"It's the preferred tree for making tupelo honey," Stallins said, explaining that this type of honey does not granulate like many honeys. "The tupelo honey derived from forests with a greater concentration of white tupelo is more likely to have the complex floral flavor when compared to other tupelo honeys."
It takes a colony of 60,000 bees about 2 million nectar-gathering visits to the tupelo blossoms each spring to make a pound of honey. That task is even tougher than it sounds because some beekeepers say it is increasingly difficult to find places to put their hives.
One reason is because the forest has taken a beating from more than 45 years of dredging of the Apalachicola for a river navigation project. The dumping of the dredged material has cut off many tupelo trees from their source of fresh water. Upstream water diversion also has lessened the flooding needed for a healthy tupelo forest.
Exotic pests are taking their toll, and beekeepers throughout Florida are losing between 30 percent and 50 percent of their bee colonies to mite and beetle infestations.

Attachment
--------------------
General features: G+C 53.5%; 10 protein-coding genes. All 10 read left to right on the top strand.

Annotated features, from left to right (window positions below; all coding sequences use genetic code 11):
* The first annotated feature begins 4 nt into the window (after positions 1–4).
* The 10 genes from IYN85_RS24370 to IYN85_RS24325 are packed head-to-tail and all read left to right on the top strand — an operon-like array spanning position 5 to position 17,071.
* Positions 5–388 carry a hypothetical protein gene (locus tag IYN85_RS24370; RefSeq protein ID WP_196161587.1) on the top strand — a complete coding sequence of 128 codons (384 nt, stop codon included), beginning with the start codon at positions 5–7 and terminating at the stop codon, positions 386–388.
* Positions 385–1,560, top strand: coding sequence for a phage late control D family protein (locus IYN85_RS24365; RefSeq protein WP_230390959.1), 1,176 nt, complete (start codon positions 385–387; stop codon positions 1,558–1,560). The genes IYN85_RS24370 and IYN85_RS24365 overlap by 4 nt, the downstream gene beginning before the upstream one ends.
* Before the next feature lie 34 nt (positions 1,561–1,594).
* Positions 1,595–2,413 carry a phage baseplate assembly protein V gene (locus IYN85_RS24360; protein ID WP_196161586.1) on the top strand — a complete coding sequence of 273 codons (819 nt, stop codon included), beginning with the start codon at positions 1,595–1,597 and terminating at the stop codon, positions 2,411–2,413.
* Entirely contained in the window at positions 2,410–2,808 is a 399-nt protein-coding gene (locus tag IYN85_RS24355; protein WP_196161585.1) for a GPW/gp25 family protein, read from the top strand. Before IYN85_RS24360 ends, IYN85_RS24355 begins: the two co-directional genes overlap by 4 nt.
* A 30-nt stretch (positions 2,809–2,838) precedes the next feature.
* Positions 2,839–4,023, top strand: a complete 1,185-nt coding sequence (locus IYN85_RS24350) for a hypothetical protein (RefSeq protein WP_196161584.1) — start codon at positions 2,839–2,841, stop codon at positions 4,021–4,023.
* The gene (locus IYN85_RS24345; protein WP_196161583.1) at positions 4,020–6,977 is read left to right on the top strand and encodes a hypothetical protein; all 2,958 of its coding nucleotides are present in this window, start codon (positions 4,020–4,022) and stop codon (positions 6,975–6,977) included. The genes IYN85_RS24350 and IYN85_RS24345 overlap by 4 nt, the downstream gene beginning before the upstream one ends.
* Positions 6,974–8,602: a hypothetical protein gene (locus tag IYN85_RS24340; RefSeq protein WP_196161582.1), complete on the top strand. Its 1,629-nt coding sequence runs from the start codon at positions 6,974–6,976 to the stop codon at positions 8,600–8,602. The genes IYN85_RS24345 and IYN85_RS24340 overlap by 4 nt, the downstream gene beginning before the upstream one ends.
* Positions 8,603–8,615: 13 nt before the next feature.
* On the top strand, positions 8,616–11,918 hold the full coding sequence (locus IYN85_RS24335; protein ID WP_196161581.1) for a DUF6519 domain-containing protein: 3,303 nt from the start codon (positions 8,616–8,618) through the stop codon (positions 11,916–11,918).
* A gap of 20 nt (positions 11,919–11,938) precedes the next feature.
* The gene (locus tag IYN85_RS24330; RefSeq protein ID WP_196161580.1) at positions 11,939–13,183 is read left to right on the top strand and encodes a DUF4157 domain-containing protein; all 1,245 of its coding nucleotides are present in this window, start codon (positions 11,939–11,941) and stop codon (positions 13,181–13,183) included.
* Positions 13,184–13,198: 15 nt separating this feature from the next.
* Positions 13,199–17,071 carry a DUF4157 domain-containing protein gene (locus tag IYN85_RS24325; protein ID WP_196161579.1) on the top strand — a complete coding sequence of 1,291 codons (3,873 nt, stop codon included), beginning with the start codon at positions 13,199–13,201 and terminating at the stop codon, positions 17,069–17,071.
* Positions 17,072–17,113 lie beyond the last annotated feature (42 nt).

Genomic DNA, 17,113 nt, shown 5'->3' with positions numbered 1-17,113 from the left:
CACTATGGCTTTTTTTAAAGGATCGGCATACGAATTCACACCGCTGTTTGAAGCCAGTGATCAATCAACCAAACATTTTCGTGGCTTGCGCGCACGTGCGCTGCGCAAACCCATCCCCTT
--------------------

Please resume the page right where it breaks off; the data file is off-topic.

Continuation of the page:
But the challenges facing beekeepers in Wewahitchka are as much political and economic as they are ecological, and it's the inclusion of those factors - zoning regulations, land development, higher property taxes and increased cost of living - that makes this study significant, Stallins said.
Watson, who abandoned her dissertation on fair-trade labeling of coffee in Mexico in order to focus on what she believes is an urgent need closer to home, said her interest in the issues surrounding honey production began after one Wewahitchka beekeeper told her, "Before long tupelo honey may be a thing of the past."
Indeed, many beekeeper hobbyists have abandoned the pasti
Source:Florida State University